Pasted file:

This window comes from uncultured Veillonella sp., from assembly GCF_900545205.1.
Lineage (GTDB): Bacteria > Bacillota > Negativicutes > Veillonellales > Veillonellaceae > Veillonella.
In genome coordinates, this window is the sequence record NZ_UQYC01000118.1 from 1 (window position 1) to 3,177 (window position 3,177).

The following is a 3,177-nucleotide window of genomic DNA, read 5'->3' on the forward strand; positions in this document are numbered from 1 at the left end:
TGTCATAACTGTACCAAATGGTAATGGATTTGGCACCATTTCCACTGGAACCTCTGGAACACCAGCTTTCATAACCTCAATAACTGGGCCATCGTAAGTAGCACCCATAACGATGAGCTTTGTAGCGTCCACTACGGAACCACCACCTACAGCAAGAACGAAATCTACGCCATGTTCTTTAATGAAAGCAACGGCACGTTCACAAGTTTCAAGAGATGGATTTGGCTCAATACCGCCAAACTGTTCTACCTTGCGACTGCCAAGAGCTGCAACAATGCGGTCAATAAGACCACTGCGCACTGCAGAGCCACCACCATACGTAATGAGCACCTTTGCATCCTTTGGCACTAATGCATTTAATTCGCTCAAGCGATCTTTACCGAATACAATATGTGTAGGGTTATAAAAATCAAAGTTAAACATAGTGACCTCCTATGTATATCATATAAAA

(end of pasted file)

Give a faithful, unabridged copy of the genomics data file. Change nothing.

This window comes from uncultured Veillonella sp., from assembly GCF_900545205.1.
Lineage (GTDB): Bacteria > Bacillota > Negativicutes > Veillonellales > Veillonellaceae > Veillonella.
In genome coordinates, this window is the sequence record NZ_UQYC01000118.1 from 1 (window position 1) to 3,177 (window position 3,177).

The following is a 3,177-nucleotide window of genomic DNA, read 5'->3' on the forward strand; positions in this document are numbered from 1 at the left end:
TGTCATAACTGTACCAAATGGTAATGGATTTGGCACCATTTCCACTGGAACCTCTGGAACACCAGCTTTCATAACCTCAATAACTGGGCCATCGTAAGTAGCACCCATAACGATGAGCTTTGTAGCGTCCACTACGGAACCACCACCTACAGCAAGAACGAAATCTACGCCATGTTCTTTAATGAAAGCAACGGCACGTTCACAAGTTTCAAGAGATGGATTTGGCTCAATACCGCCAAACTGTTCTACCTTGCGACTGCCAAGAGCTGCAACAATGCGGTCAATAAGACCACTGCGCACTGCAGAGCCACCACCATACGTAATGAGCACCTTTGCATCCTTTGGCACTAATGCATTTAATTCGCTCAAGCGATCTTTACCGAATACAATATGTGTAGGGTTATAAAAATCAAAGTTAAACATAGTGACCTCCTATGTATATCATATAAAA